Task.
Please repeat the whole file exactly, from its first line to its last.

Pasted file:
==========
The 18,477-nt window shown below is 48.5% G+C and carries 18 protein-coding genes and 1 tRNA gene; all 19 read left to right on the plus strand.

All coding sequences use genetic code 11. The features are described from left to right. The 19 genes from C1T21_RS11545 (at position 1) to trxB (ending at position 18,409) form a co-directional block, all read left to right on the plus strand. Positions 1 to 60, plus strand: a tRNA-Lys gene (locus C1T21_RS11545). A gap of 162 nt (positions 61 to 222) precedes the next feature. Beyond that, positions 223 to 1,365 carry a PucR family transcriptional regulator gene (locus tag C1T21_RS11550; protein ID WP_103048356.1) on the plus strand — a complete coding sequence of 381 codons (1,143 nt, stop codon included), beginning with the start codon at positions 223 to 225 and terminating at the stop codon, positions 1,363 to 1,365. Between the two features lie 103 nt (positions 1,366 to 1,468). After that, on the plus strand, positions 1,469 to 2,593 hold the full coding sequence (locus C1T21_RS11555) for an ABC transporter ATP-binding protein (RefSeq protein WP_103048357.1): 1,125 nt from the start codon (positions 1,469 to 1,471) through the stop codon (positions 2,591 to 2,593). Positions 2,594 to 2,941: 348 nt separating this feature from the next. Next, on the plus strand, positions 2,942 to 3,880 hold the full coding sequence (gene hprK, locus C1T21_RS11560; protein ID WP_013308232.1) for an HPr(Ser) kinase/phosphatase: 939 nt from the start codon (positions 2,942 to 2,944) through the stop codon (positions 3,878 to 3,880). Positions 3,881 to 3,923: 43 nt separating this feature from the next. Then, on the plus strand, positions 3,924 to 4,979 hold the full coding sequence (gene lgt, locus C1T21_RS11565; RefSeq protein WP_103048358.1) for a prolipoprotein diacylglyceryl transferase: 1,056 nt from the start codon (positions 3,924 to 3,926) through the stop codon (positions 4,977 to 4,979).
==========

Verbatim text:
The 18,477-nt window shown below is 48.5% G+C and carries 18 protein-coding genes and 1 tRNA gene; all 19 read left to right on the plus strand.

All coding sequences use genetic code 11. The features are described from left to right. The 19 genes from C1T21_RS11545 (at position 1) to trxB (ending at position 18,409) form a co-directional block, all read left to right on the plus strand. Positions 1 to 60, plus strand: a tRNA-Lys gene (locus C1T21_RS11545). A gap of 162 nt (positions 61 to 222) precedes the next feature. Beyond that, positions 223 to 1,365 carry a PucR family transcriptional regulator gene (locus tag C1T21_RS11550; protein ID WP_103048356.1) on the plus strand — a complete coding sequence of 381 codons (1,143 nt, stop codon included), beginning with the start codon at positions 223 to 225 and terminating at the stop codon, positions 1,363 to 1,365. Between the two features lie 103 nt (positions 1,366 to 1,468). After that, on the plus strand, positions 1,469 to 2,593 hold the full coding sequence (locus C1T21_RS11555) for an ABC transporter ATP-binding protein (RefSeq protein WP_103048357.1): 1,125 nt from the start codon (positions 1,469 to 1,471) through the stop codon (positions 2,591 to 2,593). Positions 2,594 to 2,941: 348 nt separating this feature from the next. Next, on the plus strand, positions 2,942 to 3,880 hold the full coding sequence (gene hprK, locus C1T21_RS11560; protein ID WP_013308232.1) for an HPr(Ser) kinase/phosphatase: 939 nt from the start codon (positions 2,942 to 2,944) through the stop codon (positions 3,878 to 3,880). Positions 3,881 to 3,923: 43 nt separating this feature from the next. Then, on the plus strand, positions 3,924 to 4,979 hold the full coding sequence (gene lgt, locus C1T21_RS11565; RefSeq protein WP_103048358.1) for a prolipoprotein diacylglyceryl transferase: 1,056 nt from the start codon (positions 3,924 to 3,926) through the stop codon (positions 4,977 to 4,979).